# Electric field & Parallel plate Capacitor

Question When a nerve impulse propagates along a nerve cell, the electric field within the cell membrane changes from 7.0 x 10^5 N/C (pointing in one direction) to 3.0 x 10^5 N/C (pointing in the other direction). By approximating the cell membrane as a parallel-plate capicator, find the magnitude of the change in charge density on the walls of the membrane

Has anyone ANY ideas?

berkeman
Mentor
What are the typical dimensions of such a cell? What is the typical thickness of the membrane? Do you know the formula for the capacitance of a parallel plate capacitor in terms of C, epsilon, Area and separation Distance? (ignoring fringe capacitance effects)

Oh sorry, the thickness is 0.12 micrometres
and the parallel plate capacitor has a surface charge density of 5.9×10^-6 C/m2

berkeman
Mentor
berkeman said:
Do you know the formula for the capacitance of a parallel plate capacitor in terms of C, epsilon, Area and separation Distance? (ignoring fringe capacitance effects)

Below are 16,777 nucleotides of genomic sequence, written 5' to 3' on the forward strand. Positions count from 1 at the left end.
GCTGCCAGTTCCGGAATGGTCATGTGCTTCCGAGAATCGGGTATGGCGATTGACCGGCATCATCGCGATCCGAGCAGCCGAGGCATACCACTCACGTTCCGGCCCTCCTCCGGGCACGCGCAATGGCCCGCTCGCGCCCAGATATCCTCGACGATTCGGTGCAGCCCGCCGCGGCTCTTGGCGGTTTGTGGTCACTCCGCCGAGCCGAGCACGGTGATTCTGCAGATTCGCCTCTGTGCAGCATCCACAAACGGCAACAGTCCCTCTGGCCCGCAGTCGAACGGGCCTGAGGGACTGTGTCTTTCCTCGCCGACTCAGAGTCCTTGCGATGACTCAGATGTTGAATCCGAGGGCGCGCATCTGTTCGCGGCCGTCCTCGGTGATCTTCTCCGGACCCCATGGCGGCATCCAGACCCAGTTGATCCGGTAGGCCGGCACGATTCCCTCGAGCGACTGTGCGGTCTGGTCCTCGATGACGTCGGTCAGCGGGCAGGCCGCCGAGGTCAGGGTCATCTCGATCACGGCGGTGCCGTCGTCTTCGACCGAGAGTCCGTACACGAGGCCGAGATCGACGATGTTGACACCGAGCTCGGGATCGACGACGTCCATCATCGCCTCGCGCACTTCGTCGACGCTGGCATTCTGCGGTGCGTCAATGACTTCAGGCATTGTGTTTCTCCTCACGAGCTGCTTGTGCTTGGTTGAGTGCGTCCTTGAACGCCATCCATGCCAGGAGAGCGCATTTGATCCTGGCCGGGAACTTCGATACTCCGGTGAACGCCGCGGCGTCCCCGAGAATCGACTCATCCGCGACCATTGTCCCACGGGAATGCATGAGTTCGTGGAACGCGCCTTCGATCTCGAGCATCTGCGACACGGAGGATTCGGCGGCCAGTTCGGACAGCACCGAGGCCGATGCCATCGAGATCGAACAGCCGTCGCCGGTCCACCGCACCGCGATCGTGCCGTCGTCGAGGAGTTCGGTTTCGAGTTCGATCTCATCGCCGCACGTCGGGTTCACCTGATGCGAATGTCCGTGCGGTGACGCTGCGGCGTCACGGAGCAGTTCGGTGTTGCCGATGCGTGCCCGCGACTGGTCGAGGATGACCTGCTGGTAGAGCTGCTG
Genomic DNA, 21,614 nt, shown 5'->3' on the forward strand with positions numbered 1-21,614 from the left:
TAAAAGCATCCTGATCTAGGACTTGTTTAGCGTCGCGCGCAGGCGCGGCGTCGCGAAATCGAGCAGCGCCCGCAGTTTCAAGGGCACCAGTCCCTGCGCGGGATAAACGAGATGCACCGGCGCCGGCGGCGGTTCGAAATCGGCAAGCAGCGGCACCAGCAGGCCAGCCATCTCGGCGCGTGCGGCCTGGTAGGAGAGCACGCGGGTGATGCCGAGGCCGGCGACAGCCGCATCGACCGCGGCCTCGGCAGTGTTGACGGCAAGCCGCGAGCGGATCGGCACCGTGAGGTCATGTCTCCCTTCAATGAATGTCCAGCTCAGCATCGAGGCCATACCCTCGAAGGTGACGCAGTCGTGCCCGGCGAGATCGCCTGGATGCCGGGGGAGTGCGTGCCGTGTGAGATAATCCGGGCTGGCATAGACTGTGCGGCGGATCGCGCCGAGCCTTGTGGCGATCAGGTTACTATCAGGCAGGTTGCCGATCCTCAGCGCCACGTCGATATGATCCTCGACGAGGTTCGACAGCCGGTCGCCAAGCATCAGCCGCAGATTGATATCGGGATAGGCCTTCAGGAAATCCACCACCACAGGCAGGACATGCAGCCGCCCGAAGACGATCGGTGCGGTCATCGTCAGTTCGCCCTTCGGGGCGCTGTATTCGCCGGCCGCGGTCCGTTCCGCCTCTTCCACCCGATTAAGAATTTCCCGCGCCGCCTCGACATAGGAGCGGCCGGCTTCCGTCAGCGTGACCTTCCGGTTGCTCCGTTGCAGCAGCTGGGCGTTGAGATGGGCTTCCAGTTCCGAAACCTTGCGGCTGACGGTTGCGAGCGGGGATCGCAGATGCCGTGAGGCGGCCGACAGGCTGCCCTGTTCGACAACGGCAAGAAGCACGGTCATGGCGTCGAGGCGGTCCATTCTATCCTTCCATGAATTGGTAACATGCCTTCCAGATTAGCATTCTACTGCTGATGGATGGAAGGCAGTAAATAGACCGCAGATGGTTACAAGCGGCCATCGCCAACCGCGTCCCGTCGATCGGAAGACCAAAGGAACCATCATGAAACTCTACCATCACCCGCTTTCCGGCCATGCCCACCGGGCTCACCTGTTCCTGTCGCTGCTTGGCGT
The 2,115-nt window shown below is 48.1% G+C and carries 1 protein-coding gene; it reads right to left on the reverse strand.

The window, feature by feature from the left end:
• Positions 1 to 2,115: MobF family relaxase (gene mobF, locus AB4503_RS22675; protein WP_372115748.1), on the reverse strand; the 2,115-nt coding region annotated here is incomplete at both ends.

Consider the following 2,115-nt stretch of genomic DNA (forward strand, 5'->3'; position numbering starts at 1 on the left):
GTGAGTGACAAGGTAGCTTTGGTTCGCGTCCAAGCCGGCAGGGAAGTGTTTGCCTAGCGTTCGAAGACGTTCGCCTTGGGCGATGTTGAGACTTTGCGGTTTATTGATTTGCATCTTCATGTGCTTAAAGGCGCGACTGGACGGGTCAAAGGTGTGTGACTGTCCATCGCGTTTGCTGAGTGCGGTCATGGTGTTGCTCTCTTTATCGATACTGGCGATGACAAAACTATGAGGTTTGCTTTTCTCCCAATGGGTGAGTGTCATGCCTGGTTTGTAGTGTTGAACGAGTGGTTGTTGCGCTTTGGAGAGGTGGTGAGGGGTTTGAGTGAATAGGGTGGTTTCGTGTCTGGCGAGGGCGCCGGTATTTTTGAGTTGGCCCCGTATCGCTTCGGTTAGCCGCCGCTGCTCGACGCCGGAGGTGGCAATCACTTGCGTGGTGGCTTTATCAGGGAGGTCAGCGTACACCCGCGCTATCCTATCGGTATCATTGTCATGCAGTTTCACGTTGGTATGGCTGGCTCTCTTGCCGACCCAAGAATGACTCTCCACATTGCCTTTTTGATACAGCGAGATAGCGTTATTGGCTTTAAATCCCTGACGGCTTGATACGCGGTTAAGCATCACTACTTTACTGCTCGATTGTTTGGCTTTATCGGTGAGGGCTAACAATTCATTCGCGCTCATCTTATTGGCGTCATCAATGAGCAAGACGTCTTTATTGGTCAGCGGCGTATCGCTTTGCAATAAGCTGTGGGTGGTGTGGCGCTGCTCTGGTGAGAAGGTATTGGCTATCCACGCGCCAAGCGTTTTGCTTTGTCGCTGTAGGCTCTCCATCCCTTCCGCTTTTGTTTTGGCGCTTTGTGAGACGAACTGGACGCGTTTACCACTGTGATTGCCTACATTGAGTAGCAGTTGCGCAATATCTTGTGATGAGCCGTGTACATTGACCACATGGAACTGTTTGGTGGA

You still need to address this part....

No I don't. What is it?

berkeman
Mentor
sci0x said:
No I don't. What is it?
C = epsilon * A / d

epsilon = permittivity
A = area of one parallel plate
d = separation of the parallel plates.

So you can take the typical dimensions for the cell membrane configuration, and calculate the capacitance (you'll need to approximate the epsilon of the cell membrane -- I have no idea what it is), and that will give you the equivalent capacitance. Given the change in electric field, you can calculate what charge change it takes to make that happen. That and the area will give you the charge densities....